Geography

Media cameras

Upcoming

CANCELLED
Setha Low- Anthropology; CUNY
4/20 | Jefferson Academic Center, Room 218| 12:00-1:15pm

Past Events

Past Colloquium Speakers

Carolyn Finney- “At the Crossroads: Intellectual Ramblings, Emotional Certainties and the Art of the Common Conversation (part II).”
Allison Dunn
- “Carbon Dynamics and the Massachusetts Land Cover Mosaic”
Robin Leichenko- "Economic Vulnerability and Resilience at the Dawn of the Anthropocene"
Asa Rennermalm- "Is the Greenland Ice Sheet Melting Away?"
Bruce Braun- "Tight oil/fast oil: geology and precarity in the North Dakota oilfields"
Alessandro Baccini- "Monitoring Annual Carbon Density Dynamics Across the Tropics"
Ousmane Power-Greene- "King’s Cottons Exiles: Slavery, Abolition, and the Making of the African American Diaspora"
Maggie Holland- "Untangling the effects of conservation and formalized tenure on forests and communities in the Ecuadorian Amazon"
Andy Rosenberg- "Science, Democracy and Scientists as Citizens"
Tim Cresswell- "Fence"
Frank Magilligan- "River restoration by dam removal in New England"
Norma Rantisi- "Scaling up and out: The History of the Palestine Fair Trade Association"
Nadine Schuurman- ""Using GIS and spatial epidemiology to understand issues in public and population health"

Practicing Geography Week 2016 | April 11-17

Our fifth annual Practicing Geography Week, a week of career-focused events for our undergraduate students, developed to give our students in Geography, Global Environmental Studies (GES), and Earth System Science (ESS) a chance to explore various career and graduate school options in preparation for what lies ahead after undergraduate life at Clark. It also provides various opportunities to network with faculty, graduate students, and alumni from our programs! Event lineup will included trivia night, a student research symposium, an honors ceremony, a weekend field trip to New York City, and much more!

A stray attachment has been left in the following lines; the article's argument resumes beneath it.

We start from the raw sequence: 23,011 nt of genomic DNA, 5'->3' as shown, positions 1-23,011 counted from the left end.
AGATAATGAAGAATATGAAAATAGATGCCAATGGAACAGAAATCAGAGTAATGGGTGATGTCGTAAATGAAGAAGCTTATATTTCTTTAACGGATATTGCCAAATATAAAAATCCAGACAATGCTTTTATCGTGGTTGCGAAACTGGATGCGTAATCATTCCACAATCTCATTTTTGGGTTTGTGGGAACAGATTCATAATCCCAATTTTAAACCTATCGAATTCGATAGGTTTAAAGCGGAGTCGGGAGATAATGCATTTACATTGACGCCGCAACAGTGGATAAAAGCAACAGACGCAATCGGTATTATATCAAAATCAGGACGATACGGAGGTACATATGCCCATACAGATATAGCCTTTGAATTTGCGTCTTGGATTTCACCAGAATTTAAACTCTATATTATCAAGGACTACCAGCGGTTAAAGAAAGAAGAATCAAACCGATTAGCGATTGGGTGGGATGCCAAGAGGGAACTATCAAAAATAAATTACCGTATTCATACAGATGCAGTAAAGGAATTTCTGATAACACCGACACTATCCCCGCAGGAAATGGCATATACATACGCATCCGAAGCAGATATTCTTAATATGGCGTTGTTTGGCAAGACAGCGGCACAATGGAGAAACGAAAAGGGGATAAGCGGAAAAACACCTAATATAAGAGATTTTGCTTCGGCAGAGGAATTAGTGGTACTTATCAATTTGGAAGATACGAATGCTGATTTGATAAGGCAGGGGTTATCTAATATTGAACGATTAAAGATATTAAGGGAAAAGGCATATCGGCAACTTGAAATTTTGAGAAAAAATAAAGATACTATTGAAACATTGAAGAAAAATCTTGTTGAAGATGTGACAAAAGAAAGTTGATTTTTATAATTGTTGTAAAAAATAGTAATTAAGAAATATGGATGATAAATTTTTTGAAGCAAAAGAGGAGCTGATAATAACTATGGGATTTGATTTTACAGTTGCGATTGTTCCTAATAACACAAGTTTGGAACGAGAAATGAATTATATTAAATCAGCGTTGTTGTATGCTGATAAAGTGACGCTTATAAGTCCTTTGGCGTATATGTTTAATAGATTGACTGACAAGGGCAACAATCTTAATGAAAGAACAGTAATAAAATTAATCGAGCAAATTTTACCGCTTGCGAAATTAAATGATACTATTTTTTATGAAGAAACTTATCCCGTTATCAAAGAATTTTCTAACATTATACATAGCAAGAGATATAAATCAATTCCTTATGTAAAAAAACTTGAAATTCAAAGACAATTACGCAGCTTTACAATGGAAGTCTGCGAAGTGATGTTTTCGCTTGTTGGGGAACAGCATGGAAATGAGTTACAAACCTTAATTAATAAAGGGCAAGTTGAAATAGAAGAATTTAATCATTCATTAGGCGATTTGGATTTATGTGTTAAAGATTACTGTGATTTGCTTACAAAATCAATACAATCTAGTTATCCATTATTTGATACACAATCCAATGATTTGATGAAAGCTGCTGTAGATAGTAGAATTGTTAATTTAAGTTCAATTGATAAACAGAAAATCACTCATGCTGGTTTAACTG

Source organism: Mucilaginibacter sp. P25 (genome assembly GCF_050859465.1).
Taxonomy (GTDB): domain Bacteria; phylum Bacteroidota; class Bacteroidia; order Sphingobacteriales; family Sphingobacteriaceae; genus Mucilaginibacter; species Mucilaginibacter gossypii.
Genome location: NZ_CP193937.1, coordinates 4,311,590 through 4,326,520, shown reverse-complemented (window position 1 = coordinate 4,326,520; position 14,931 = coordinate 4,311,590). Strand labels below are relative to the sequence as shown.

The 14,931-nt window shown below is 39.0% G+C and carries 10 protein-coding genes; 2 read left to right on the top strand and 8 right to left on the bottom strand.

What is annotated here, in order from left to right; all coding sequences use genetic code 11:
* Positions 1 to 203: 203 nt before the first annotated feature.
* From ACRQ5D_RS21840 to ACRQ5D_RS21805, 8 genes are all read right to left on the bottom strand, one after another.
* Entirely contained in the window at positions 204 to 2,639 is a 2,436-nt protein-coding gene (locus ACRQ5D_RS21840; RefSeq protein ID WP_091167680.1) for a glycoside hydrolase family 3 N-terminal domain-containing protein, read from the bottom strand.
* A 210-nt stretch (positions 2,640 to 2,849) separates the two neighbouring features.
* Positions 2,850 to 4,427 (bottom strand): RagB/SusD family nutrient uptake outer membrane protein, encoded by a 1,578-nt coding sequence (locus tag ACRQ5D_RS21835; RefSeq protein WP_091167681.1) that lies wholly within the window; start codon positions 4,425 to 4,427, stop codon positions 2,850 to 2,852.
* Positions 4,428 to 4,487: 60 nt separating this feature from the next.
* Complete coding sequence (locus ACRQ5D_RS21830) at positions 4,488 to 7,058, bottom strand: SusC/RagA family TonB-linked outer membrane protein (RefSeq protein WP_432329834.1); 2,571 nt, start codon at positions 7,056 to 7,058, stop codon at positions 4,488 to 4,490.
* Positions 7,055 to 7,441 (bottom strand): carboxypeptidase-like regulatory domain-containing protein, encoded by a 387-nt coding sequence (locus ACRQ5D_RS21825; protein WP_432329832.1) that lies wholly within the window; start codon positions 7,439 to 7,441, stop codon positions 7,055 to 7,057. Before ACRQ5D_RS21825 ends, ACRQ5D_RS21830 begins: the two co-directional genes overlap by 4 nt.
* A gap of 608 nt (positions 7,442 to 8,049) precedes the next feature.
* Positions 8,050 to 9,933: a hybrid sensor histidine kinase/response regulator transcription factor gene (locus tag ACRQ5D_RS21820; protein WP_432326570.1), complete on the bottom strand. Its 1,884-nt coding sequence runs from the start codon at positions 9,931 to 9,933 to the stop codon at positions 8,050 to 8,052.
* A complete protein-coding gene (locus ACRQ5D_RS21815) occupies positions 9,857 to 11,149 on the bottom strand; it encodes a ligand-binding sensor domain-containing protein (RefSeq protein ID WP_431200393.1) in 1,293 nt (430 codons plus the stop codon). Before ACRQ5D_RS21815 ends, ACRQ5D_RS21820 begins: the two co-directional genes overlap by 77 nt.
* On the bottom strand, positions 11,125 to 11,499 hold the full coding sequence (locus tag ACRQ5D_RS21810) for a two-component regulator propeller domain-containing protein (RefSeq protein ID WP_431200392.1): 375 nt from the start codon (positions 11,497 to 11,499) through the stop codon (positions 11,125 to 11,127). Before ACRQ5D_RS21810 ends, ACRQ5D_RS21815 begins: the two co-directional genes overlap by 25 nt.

Past Wallace W. Atwood Lectures

Annual Wallace W. Atwood Series presents "Designs for the Pluriverse: Ontology, Autonomy, and Territoriality"

The Spring 2017 Atwood Lecture was delivered by Dr. Arturo Escobar. Arturo Escobar is a Professor of Anthropology at the University of North Carolina, Chapel Hill. His main interests are: political ecology, ontological design, and the anthropology of development, social movements, and technoscience. Over the past twenty years, he has worked closely with several Afro-Colombian social movements in the Colombian Pacific, particular the Process of Black Communities (PCN). His most well-known book is Encountering Development: The Making and Unmaking of the Third World (1995, 2nd Ed. 2011). His most recent books are Sentipensar con la Tierra. Nuevas lecturas sobre desarrollo, territorio y diferencia (2014), and Designs for the Pluriverse. Radical Interdependence, Autonomy, and the Making of Worlds (In press). Dr. Escobar's lecture took place on Thursday, March 16th, 2017 in Tilton Hall at 7:00PM.

 

Annual Wallace W. Atwood Lecture Series presents "Land use change in the globalization era: Challenges and opportunities"